Learning disabilities are pretty common in my family. I have several relatives with dyslexia, ADHD, or other challenges that made traditional school hard for them. My sister, for example, has dyslexia. She’s one of the most intelligent people I know, but reading and writing are more challenging for her than for the average person.
When I was little, my parents talked to us about dyslexia and other learning differences using phrases like “everyone’s brain works differently” and “different people need different tools to be successful.” For example, my sister might listen to a novel instead of reading it on paper. Someone with ADHD might use a watch alarm to remind them to feed the cat. A tool people with dyslexia sometimes use is scribing (from the word scribe), where they dictate something and another person writes what they say. My sister would use this technique to speed up the creation of rough drafts for essays and term papers.
When I became a manager and began supporting people on their career journeys, I started reaching back to the things I saw and learned growing up to help peole with “different brains.” I’ve tried many of the tools and techniques I learned, but the one I turn to the most is scribing. The word scribing can be awkward, so instead, I refer to it as “you talk, I type.”
I mostly use this technique in one-on-one brainstorming meetings, especially around strategy. I’ve also used it to help when someone has many projects in flight and wants my help prioritizing them. In general, I reach for this tool if I get the impression that a situation is complex enough or stressful enough that it is difficult to simultaneously come up with ideas and record and organize them. And while I have neurodiverse folks on my team, I’ve used this technique with everyone at some point. It is another example of the curb cut effect, something I learned in the context of accommodating disability can benefit everyone.
I’ve developed some general guidelines about how I run a “you talk, I type” session based on both scribing and pair programming best practices. For example, I offer to write while someone else talks, but I don’t insist. I also offer to share my screen if it makes them more comfortable seeing what I’m typing in real time. Everyone needs to be comfortable for this technique to be successful.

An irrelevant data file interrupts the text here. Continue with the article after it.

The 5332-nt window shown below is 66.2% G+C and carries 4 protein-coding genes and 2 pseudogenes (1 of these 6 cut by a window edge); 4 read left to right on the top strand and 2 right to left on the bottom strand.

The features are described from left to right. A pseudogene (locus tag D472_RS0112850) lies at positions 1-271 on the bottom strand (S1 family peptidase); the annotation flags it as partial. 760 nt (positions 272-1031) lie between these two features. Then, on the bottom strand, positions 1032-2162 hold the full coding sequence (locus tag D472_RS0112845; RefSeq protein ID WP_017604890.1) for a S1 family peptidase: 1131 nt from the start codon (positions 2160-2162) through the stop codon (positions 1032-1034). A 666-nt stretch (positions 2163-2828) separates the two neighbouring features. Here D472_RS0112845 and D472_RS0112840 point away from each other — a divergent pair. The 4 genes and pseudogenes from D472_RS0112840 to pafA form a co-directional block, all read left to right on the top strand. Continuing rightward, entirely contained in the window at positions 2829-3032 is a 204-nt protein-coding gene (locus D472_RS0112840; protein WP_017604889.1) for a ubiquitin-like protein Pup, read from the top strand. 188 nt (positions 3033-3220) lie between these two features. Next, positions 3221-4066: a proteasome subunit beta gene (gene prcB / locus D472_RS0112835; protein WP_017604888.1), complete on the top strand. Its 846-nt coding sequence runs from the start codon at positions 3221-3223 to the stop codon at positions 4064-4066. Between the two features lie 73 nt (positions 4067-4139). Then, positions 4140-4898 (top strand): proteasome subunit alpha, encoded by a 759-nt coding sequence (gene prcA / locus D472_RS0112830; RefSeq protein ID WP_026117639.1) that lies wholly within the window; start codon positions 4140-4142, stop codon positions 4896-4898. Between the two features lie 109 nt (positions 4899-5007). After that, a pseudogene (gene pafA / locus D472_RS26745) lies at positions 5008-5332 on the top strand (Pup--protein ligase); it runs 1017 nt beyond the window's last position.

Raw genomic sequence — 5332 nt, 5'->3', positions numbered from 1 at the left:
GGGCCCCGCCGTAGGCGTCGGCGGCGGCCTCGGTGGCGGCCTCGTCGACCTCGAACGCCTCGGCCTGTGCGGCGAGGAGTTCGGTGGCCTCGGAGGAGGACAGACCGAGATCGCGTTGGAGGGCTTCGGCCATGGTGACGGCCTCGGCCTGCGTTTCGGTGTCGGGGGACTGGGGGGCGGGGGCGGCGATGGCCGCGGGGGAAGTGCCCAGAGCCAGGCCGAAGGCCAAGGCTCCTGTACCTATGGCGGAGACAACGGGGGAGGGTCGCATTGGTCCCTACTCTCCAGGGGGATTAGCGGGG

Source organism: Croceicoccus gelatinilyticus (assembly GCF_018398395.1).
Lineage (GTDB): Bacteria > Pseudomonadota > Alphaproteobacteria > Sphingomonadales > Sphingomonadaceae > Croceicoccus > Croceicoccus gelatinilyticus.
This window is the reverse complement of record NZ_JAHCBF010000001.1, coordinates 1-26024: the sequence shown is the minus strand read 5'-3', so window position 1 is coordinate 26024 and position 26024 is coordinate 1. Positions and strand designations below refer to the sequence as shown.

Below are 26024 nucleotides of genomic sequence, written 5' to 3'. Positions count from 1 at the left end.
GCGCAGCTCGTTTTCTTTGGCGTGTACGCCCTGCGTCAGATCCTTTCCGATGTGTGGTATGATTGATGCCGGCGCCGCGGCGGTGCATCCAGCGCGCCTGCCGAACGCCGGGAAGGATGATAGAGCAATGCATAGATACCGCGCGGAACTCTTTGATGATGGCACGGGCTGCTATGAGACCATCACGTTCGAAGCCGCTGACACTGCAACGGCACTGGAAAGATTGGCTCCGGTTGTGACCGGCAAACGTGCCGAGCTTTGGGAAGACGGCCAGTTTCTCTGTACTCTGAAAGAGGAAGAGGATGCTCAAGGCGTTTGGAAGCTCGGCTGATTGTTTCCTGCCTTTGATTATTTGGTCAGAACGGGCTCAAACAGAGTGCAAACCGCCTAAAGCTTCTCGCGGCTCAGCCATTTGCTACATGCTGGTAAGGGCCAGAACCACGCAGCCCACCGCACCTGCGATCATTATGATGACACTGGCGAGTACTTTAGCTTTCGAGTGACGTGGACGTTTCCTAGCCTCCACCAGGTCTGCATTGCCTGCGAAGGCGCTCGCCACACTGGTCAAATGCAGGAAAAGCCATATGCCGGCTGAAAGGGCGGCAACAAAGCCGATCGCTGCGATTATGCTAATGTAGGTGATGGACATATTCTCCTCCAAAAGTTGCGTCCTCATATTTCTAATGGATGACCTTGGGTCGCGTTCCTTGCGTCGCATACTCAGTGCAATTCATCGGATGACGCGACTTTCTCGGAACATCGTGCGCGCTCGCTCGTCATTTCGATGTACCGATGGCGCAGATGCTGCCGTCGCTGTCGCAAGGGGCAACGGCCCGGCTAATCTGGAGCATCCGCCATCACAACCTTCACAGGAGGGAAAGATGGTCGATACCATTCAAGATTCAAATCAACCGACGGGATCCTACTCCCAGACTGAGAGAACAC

I break from traditional scribing in that I don’t write down things verbatim. I also don’t expect complete sentences and paragraphs from the talker. When I type, I use a lot of bulleted lists, and I paraphrase or summarize to make ideas more concise. For me, the goal isn’t a word-for-word record of what is said. The goal is to get all the ideas out of their head and into a form where we can organize thoughts, address concerns, and generally make sense of a situation.
If the talker stalls or says they have nothing more to say, I’ll ask a few questions to ensure we didn’t miss anything important. My favorite question to keep things going is, “What else?” I’ll repeat that over and over as long as it keeps the ideas flowing. I’ll also bring up edge cases like “What do we need to think about for folks outside the US?” or “What events do we have coming up?”
Once we’re satisfied all the ideas are on “paper,” we can start grouping related ideas, organizing by priority, rephrasing things, and whatever else we need to do to accomplish our original task. I’ll often highlight related items in the same color to avoid moving them around the page. Sometimes, I’ll ask the person I’ve been collaborating with to review what’s written and identify any patterns or groups they see. I try to let whoever did the talking lead this part of the process so that they have ownership of the final result.
I’ve been asked, “How is this different than just taking notes?” There are a lot of similarities, but for me, it feels much more like driver-navigator pair programming. I’m acting as an input device. I’m largely silent, only speaking up when I need the other person to clarify something, change their current level of abstraction, etc. In a normal meeting, there’s much more back-and-forth discussion, and ideally, one person isn’t doing all the direction setting and supplying all the ideas. When I do “you talk, I type,” nearly all of the ideas and information come from someone else, and I’m just writing them down for us to work with later.
I’m curious if others do something similar with their direct reports or peers. I don’t think we recognize how hard it can be to simultaneously express new ideas and write them down. I’m frequently amazed that by eliminating the need for someone to write or remember things they can suddenly come up with many creative solutions to problems and awesome ideas for future projects.